Any representation of information that permits the identity of an individual to whom the information applies to be reasonably inferred by either direct or indirect means. Further, PII is defined as information: (i) that directly identifies an individual (e.g., name, address, social security number or other identifying number or code, telephone number, email address, etc.) or (ii) by which an agency intends to identify specific individuals in conjunction with other data elements, i.e., indirect identification. (These data elements may include a combination of gender, race, birth date, geographic indicator, and other descriptors.) Additionally, information permitting the physical or online contacting of a specific individual is the same as personally identifiable information. This information can be maintained in either paper, electronic or other media.

The following are examples of PII:12

  • Government-issued identifiers, including:
    • Social Security numbers,
    • ID and driver’s license numbers issued by any state,
    • Tax ID numbers
    • Military ID numbers
    • Passport numbers, and
    • Any other unique number issued on a government document commonly used to verify the identity of a specific individual.
  • Health information, including:
    • an individual's medical history, mental or physical condition, or medical treatment or diagnosis by a healthcare professional;
    • health insurance information, including an individual's health insurance policy number or subscriber identification number, any unique identifier used by a health insurer to identify the individual, or any information in an individual's application and claims history, including any appeals records.
  • Unique biometric data generated from measurements or technical analysis of human body characteristics, such as fingerprint, retina, or iris image, which can be used to authenticate the identity of a specific individual.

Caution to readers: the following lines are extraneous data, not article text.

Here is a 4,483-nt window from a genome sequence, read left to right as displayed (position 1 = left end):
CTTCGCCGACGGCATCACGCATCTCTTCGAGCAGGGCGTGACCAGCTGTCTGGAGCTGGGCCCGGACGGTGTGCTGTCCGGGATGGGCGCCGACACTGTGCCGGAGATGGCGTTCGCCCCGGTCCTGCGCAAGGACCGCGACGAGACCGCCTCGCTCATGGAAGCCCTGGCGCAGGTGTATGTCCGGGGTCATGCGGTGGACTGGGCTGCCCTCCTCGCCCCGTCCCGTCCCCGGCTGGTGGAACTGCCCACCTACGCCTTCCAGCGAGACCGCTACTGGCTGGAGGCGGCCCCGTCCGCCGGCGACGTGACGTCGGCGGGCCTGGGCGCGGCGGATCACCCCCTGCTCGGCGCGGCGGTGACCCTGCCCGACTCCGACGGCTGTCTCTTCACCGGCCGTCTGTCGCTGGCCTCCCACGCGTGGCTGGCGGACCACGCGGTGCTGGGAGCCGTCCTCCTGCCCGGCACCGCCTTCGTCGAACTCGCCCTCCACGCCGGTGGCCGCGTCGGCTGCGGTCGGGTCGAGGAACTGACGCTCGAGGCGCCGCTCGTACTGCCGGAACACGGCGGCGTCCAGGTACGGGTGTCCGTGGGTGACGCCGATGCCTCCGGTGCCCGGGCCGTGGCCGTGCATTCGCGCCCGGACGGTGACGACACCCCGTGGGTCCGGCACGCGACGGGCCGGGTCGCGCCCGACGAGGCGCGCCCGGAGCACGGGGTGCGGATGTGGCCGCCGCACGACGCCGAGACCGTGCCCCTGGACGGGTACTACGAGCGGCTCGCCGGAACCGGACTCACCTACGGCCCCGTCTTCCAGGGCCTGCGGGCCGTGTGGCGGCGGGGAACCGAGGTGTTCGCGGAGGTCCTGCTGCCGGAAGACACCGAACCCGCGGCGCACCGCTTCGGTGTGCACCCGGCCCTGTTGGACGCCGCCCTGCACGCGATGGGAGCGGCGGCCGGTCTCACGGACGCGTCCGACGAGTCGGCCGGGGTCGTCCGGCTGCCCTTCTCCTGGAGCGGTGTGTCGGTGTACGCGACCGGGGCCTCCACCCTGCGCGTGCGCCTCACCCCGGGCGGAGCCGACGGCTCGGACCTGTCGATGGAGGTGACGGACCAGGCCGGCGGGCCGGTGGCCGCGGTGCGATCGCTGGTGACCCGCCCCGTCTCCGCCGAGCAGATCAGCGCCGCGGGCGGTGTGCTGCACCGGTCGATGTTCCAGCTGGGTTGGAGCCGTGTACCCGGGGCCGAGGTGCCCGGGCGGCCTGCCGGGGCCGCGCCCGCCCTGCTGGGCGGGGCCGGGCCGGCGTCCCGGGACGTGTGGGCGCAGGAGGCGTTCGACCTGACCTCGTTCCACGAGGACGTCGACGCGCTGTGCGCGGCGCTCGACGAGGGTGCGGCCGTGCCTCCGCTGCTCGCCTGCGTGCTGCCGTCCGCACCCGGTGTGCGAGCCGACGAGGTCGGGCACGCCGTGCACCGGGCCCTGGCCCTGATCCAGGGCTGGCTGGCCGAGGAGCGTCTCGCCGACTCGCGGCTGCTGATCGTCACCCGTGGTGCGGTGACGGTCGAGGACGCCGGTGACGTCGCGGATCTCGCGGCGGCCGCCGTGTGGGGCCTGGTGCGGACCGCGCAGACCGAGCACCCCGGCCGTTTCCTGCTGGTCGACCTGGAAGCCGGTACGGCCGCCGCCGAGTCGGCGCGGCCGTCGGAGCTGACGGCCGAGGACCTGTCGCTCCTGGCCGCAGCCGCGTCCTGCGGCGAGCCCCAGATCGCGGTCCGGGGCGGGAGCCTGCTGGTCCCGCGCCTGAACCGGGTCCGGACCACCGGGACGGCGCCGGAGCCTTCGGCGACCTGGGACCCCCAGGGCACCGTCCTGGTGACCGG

PII is regulated and controlled in many jurisdictions, with serious consequences for organizations and individuals who fail to safeguard and protect such information. There are many reasons and examples of why PII should be protected. In a recent survey conducted by the U.S. Veteran’s Administration as part of its Genomic Information System for Integrated Science research program,13 specific risks associated with PII were identified. For example:

  • Information could be re-linked to a specific individual, notwithstanding assurances that the information will be anonymous or not identifiable.
  • Participants could misunderstand or underestimate the extent to which they have consented to share their personal data.
  • Perceived loss of privacy could lead to undesirable changes in behavior.
  • Embarrassment or stigma could result from disclosure of certain information if tied to the individual.
  • Information could be used to enable discrimination against individuals in certain contexts, such as employment or insurance eligibility.

That said, the use of XR devices and associated sensors required for real-time interaction with the virtual reality often results in the need to transmit, store, and use personal data, which may include biometrically inferred personal data. Although existing laws and regulations should ideally be sufficient to control the use of PII and prevent its misuse, historically such controls have failed to keep pace with the rate of technological change.14 Considering that technological change will most likely continue to grow at an exponential rate,15 and cases have already been documented where de-identified PII has been subsequently re-identified through machine learning techniques,16 it is clear that the privacy of PII is a rapidly evolving problem.

In addition to the inherent privacy risks that exist from the capture, use, and dissemination of medically relevant PII, it is important not to lose sight of the potential benefits to patients that may also exist. For example, certain disorders can be identified through specific symptoms, such as loss of neurological control of body movements or impaired memory, disorientation, and other cognitive problems. If the performance data collected during an XR experience is captured and retained, it may be possible to compare it with earlier data to identify early onset and/or progression of these disorders; further, such comparative benchmarks may be useful for the evaluation of treatment responses.